Managing the land at TomKat Ranch is a big responsibility, but this type of work is in ranch manager Mark Biaggi’s blood.
Biaggi grew up on grass-fed dairy and is passionate about perfecting the science of managing land for grass-fed beef production.
"These grasses evolved with grazers, so if you’re actually going to work with nature, and the way we evolved, we need to allow the grazers to graze the grasses," he said.
TomKat Ranch practices regenerative ranching, a system that works in balance with nature to produce healthy food. The practice supports a symbiotic relationship between animals and plants that creates a robust ecosystem above and below the ground.
Cattle graze in one area and then migrate to another, stimulating plant growth. As they leave behind their excrement, they fertilize the soil. Over time, the land becomes resilient, absorbing more water rather than running off or eroding, which is something Biaggi saw after this wet winter.
“We just needed to dry out, the atmospheric rivers needed to slow down,” said Biaggi. “We need to dry out enough. We start growing more grass. But I’d rather deal with the atmospheric river. I’d rather any day deal with too much rain than deal with a drought.”
The cattle aren’t the only grazers on the land. The Spanish Cashmere Goats are a big part of the overall strategy.
Livestock Specialist Mukethe Kawinzi works with all 130 goats in the herd, including the 40 babies born this past spring.
"They are helping us to mitigate some of the effects of climate change," said Kawinzi. "The managed grazing that we do, that helps rebuild soil health, is an incredible way to actually capture carbon in the soil."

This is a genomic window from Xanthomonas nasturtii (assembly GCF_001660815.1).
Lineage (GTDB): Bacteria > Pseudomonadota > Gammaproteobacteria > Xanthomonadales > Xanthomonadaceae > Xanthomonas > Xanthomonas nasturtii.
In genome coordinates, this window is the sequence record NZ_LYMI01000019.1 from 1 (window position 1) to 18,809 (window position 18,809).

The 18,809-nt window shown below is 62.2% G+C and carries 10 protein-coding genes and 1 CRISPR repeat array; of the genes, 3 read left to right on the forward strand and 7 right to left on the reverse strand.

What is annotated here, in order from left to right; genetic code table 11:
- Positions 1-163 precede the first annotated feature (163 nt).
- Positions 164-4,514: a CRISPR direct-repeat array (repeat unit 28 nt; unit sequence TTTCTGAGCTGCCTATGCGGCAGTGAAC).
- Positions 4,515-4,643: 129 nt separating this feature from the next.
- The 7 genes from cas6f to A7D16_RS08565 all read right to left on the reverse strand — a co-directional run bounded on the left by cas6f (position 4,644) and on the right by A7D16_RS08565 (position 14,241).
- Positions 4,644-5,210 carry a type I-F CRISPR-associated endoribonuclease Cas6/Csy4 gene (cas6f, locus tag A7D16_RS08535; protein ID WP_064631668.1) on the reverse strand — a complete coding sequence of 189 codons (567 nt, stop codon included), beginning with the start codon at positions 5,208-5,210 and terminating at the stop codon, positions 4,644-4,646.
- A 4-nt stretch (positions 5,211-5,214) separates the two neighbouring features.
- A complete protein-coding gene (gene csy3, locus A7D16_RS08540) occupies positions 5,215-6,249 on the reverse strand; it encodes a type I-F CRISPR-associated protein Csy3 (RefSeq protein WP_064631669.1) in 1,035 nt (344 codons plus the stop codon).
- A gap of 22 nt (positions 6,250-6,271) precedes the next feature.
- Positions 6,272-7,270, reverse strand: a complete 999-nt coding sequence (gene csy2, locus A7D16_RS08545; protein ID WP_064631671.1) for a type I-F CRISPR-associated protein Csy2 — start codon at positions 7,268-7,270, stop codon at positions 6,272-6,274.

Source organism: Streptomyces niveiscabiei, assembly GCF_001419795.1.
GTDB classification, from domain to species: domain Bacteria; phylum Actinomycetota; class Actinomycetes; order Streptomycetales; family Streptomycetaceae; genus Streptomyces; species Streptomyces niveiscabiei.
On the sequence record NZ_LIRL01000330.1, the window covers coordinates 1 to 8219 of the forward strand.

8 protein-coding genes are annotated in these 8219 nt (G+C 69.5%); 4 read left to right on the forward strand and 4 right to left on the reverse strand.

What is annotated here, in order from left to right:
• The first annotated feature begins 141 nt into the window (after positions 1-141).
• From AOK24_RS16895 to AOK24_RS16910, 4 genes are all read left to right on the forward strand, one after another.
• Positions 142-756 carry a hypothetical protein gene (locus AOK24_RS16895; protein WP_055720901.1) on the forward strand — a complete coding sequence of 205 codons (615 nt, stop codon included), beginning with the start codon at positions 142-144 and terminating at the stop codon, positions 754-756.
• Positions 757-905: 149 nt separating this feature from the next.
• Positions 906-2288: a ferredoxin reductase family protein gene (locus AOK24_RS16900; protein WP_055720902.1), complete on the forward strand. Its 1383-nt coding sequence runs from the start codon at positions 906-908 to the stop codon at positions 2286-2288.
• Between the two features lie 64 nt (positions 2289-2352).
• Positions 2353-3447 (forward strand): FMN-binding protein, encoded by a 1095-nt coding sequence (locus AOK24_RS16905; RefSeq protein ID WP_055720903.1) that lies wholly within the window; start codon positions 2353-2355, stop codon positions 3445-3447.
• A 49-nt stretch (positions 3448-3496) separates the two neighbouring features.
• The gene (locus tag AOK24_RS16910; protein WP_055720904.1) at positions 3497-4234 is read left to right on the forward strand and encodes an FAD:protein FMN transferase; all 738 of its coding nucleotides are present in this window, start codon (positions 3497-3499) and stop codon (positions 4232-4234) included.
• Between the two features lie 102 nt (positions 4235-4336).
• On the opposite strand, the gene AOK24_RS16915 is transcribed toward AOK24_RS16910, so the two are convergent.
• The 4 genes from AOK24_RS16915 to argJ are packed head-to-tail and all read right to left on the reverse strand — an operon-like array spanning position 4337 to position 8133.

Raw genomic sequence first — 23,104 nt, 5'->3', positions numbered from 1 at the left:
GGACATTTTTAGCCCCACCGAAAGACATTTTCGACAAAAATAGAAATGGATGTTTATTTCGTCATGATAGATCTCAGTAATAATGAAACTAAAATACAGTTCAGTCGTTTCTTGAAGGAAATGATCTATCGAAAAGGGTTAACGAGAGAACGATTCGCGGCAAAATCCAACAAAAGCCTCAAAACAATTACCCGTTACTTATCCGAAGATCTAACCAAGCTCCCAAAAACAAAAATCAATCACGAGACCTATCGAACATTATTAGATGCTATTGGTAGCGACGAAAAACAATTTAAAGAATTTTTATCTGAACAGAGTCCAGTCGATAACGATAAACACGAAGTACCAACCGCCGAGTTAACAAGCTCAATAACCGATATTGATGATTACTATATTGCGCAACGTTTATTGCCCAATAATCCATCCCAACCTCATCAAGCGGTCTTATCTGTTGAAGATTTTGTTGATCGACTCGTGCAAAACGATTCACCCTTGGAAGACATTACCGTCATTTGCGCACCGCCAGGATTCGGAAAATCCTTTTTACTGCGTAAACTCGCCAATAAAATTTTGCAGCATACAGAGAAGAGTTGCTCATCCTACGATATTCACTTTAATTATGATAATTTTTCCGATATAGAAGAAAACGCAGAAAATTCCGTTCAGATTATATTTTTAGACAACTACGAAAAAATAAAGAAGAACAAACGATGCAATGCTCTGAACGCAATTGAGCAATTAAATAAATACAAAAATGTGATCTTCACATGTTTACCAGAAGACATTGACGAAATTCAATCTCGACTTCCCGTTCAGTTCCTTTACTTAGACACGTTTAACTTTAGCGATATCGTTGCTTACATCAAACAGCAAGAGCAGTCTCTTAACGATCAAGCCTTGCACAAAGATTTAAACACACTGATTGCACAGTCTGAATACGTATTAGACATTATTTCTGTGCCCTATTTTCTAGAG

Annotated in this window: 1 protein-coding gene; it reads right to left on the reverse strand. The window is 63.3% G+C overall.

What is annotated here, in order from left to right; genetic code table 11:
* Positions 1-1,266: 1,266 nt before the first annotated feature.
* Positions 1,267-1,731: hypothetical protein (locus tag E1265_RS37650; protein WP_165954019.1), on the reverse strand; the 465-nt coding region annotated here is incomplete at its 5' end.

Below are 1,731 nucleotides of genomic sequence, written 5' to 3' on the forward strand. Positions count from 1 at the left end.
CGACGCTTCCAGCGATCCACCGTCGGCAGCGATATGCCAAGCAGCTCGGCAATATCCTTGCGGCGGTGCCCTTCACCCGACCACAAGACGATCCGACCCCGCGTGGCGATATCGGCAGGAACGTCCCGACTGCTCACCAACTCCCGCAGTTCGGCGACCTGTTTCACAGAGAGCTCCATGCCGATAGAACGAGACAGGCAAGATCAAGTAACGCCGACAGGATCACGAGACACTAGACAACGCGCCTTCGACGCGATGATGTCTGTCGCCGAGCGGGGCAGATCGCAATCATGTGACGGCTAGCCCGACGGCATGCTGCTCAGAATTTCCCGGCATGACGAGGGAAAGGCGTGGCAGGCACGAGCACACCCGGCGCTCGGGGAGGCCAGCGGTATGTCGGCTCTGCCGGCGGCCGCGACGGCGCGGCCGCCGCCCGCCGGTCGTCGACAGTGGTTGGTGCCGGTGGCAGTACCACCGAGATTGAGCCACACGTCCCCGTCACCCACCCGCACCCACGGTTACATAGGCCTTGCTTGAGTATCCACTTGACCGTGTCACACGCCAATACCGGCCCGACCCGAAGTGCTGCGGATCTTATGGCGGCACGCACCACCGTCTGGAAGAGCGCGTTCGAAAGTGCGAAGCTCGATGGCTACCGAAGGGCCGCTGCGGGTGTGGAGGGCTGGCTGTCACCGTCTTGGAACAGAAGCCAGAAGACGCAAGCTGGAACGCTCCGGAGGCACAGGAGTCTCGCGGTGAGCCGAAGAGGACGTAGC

The goats also contribute in ways that the cows can’t. They eat not only grass but are a woodier species, helping with brush management and fire mitigation.
"Because of their small stature, they get into a lot of places and start to breakdown that brush that can often contribute to fire and fuel loads," said Kawinzi.
In addition to the goats, TomKat Ranch partners with CAL FIRE for prescribed burns on their property. It’s an important partnership to San Mateo CAL FIRE Deputy Chief Jonathan Cox.
A century of fire suppression has led to an accumulation of millions of acres of fuel load across the state, resulting in large damaging fires, so they need landowner cooperation to fight this threat.
"It’s a model for what needs to happen across the state to get the land back into a more manageable, sustainable future," said Cox.
Prescribed burns, plus grazing with cattle and goats, are all part of Biaggi's recipe in managing this land, working with nature to make it as resilient as possible to some of its greatest threats like fire and drought.
“If we can work with the land and the natural attributes of the land, then we have a better chance of being successful," he said.